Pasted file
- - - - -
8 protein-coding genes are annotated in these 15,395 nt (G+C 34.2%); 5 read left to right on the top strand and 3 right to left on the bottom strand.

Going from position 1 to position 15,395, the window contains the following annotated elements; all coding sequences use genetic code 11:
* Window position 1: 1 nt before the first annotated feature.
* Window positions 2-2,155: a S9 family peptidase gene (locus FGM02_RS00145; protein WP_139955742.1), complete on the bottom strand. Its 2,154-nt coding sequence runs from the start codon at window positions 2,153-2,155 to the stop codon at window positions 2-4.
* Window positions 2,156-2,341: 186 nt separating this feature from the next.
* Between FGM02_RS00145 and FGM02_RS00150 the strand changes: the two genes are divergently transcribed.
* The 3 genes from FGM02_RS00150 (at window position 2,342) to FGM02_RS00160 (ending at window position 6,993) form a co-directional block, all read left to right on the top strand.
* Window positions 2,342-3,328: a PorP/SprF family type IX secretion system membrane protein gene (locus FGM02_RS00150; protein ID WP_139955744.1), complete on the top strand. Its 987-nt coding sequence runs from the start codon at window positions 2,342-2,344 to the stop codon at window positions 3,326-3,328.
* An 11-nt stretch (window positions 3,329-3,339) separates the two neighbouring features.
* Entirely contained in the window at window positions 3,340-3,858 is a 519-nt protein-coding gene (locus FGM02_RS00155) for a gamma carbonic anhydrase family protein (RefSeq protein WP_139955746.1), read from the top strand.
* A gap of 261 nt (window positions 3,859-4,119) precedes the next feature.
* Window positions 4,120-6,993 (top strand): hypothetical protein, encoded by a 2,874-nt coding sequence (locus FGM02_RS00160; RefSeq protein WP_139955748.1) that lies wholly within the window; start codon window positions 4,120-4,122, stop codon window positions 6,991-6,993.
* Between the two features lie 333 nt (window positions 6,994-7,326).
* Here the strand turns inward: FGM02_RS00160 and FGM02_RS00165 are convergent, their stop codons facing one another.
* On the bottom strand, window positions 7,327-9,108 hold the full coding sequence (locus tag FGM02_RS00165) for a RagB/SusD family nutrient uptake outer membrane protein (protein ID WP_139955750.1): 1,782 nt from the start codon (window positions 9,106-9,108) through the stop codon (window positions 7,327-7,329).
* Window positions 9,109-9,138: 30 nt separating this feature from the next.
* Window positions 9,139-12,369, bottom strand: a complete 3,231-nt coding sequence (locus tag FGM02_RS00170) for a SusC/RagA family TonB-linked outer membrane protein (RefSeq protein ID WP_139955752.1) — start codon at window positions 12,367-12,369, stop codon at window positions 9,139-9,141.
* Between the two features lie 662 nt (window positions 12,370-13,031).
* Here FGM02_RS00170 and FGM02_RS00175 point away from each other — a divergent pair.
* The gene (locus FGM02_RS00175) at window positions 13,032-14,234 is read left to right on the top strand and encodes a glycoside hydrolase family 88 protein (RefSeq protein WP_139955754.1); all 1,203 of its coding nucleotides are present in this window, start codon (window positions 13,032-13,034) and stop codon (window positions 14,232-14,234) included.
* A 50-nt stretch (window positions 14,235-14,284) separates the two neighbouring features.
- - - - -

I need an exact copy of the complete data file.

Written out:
8 protein-coding genes are annotated in these 15,395 nt (G+C 34.2%); 5 read left to right on the top strand and 3 right to left on the bottom strand.

Going from position 1 to position 15,395, the window contains the following annotated elements; all coding sequences use genetic code 11:
* Window position 1: 1 nt before the first annotated feature.
* Window positions 2-2,155: a S9 family peptidase gene (locus FGM02_RS00145; protein WP_139955742.1), complete on the bottom strand. Its 2,154-nt coding sequence runs from the start codon at window positions 2,153-2,155 to the stop codon at window positions 2-4.
* Window positions 2,156-2,341: 186 nt separating this feature from the next.
* Between FGM02_RS00145 and FGM02_RS00150 the strand changes: the two genes are divergently transcribed.
* The 3 genes from FGM02_RS00150 (at window position 2,342) to FGM02_RS00160 (ending at window position 6,993) form a co-directional block, all read left to right on the top strand.
* Window positions 2,342-3,328: a PorP/SprF family type IX secretion system membrane protein gene (locus FGM02_RS00150; protein ID WP_139955744.1), complete on the top strand. Its 987-nt coding sequence runs from the start codon at window positions 2,342-2,344 to the stop codon at window positions 3,326-3,328.
* An 11-nt stretch (window positions 3,329-3,339) separates the two neighbouring features.
* Entirely contained in the window at window positions 3,340-3,858 is a 519-nt protein-coding gene (locus FGM02_RS00155) for a gamma carbonic anhydrase family protein (RefSeq protein WP_139955746.1), read from the top strand.
* A gap of 261 nt (window positions 3,859-4,119) precedes the next feature.
* Window positions 4,120-6,993 (top strand): hypothetical protein, encoded by a 2,874-nt coding sequence (locus FGM02_RS00160; RefSeq protein WP_139955748.1) that lies wholly within the window; start codon window positions 4,120-4,122, stop codon window positions 6,991-6,993.
* Between the two features lie 333 nt (window positions 6,994-7,326).
* Here the strand turns inward: FGM02_RS00160 and FGM02_RS00165 are convergent, their stop codons facing one another.
* On the bottom strand, window positions 7,327-9,108 hold the full coding sequence (locus tag FGM02_RS00165) for a RagB/SusD family nutrient uptake outer membrane protein (protein ID WP_139955750.1): 1,782 nt from the start codon (window positions 9,106-9,108) through the stop codon (window positions 7,327-7,329).
* Window positions 9,109-9,138: 30 nt separating this feature from the next.
* Window positions 9,139-12,369, bottom strand: a complete 3,231-nt coding sequence (locus tag FGM02_RS00170) for a SusC/RagA family TonB-linked outer membrane protein (RefSeq protein ID WP_139955752.1) — start codon at window positions 12,367-12,369, stop codon at window positions 9,139-9,141.
* Between the two features lie 662 nt (window positions 12,370-13,031).
* Here FGM02_RS00170 and FGM02_RS00175 point away from each other — a divergent pair.
* The gene (locus FGM02_RS00175) at window positions 13,032-14,234 is read left to right on the top strand and encodes a glycoside hydrolase family 88 protein (RefSeq protein WP_139955754.1); all 1,203 of its coding nucleotides are present in this window, start codon (window positions 13,032-13,034) and stop codon (window positions 14,232-14,234) included.
* A 50-nt stretch (window positions 14,235-14,284) separates the two neighbouring features.